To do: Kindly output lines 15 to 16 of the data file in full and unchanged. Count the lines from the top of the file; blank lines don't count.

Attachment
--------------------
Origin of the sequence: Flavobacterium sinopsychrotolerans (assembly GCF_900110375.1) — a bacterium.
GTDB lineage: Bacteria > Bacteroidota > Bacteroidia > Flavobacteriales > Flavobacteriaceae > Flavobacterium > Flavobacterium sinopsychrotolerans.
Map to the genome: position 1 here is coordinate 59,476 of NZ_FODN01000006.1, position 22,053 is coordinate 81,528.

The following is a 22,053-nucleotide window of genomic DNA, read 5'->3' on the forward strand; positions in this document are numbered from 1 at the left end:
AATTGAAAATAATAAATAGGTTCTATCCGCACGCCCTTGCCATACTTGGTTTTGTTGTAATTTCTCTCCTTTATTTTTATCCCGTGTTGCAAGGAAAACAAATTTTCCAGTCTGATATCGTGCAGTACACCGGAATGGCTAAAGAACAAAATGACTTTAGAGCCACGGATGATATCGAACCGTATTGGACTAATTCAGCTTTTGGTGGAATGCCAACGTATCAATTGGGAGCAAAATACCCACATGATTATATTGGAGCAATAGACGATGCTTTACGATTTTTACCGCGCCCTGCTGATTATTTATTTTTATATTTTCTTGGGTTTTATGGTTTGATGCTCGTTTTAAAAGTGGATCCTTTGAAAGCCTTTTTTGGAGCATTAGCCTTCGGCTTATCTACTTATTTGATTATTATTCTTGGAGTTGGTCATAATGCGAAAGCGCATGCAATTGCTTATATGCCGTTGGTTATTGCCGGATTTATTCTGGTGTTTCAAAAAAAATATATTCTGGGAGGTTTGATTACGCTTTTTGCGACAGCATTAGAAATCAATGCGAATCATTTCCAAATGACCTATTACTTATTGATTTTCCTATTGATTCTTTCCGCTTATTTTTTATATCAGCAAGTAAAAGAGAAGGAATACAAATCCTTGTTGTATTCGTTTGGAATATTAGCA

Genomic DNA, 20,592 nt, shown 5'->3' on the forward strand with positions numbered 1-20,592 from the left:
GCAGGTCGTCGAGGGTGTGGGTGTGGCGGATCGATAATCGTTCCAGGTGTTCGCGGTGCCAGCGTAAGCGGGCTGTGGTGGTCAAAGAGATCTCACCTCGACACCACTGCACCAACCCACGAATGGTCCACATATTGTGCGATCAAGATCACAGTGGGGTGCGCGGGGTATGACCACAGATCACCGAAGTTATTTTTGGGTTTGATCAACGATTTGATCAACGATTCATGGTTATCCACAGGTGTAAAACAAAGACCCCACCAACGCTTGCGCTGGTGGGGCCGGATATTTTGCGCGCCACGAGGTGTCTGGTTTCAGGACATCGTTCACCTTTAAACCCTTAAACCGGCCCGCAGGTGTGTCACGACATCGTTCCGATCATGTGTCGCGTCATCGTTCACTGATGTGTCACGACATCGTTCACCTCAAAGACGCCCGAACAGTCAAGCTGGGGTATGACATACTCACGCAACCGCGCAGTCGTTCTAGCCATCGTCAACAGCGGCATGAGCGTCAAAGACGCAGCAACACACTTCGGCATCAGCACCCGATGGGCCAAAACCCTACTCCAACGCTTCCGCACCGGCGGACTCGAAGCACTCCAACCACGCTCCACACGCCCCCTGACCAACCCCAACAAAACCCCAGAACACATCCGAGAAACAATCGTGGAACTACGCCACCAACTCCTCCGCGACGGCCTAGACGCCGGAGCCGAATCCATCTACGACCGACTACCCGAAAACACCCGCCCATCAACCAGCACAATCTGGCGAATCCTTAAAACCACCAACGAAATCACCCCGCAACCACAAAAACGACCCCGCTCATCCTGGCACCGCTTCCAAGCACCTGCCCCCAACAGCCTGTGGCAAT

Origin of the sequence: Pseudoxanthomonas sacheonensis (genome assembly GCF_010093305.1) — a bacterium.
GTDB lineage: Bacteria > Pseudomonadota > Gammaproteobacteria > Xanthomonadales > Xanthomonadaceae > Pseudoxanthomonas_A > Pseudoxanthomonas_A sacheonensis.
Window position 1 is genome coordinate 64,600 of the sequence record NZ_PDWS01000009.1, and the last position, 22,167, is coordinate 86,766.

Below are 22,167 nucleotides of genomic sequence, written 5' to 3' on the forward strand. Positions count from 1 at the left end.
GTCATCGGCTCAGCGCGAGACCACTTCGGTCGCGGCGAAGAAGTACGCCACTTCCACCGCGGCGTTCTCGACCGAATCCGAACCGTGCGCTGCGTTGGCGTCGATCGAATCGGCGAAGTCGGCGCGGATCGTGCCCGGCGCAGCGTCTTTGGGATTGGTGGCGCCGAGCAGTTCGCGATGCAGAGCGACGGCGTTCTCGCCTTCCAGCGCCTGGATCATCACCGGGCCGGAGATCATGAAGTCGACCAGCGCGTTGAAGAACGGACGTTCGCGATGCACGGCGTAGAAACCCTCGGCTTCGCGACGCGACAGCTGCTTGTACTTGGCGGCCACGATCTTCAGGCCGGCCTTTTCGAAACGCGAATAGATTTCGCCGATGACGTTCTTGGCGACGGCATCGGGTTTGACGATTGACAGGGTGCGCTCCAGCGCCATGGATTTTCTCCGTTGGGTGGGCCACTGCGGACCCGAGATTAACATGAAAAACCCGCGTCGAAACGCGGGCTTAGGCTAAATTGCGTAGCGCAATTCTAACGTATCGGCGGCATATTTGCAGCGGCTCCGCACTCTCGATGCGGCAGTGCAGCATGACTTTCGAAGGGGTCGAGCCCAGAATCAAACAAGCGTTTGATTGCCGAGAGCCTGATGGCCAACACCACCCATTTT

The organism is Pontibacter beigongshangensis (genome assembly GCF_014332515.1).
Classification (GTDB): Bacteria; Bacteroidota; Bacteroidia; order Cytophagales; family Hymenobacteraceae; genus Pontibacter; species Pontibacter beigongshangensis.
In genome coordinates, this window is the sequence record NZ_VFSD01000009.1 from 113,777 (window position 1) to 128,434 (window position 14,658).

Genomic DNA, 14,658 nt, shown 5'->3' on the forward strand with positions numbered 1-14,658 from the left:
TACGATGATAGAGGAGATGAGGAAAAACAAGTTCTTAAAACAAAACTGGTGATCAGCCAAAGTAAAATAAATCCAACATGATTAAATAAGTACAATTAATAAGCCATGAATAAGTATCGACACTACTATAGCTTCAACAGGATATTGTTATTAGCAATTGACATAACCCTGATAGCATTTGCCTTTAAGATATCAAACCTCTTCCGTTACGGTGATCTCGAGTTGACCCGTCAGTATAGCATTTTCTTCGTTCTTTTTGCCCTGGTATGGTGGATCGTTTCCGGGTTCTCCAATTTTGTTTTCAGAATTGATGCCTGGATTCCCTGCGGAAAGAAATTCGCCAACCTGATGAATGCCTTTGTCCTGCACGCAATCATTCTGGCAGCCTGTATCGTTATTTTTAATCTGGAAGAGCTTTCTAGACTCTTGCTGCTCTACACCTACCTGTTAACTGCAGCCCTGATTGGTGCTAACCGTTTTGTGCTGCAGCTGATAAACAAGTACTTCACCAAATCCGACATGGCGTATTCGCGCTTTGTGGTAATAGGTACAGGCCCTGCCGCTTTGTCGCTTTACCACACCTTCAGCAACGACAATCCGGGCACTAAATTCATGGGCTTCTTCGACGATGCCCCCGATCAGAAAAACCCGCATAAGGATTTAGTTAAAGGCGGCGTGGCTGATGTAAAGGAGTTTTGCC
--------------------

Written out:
In genome coordinates, this window is the sequence record NZ_VFSD01000009.1 from 113,777 (window position 1) to 128,434 (window position 14,658).

Genomic DNA, 14,658 nt, shown 5'->3' on the forward strand with positions numbered 1-14,658 from the left: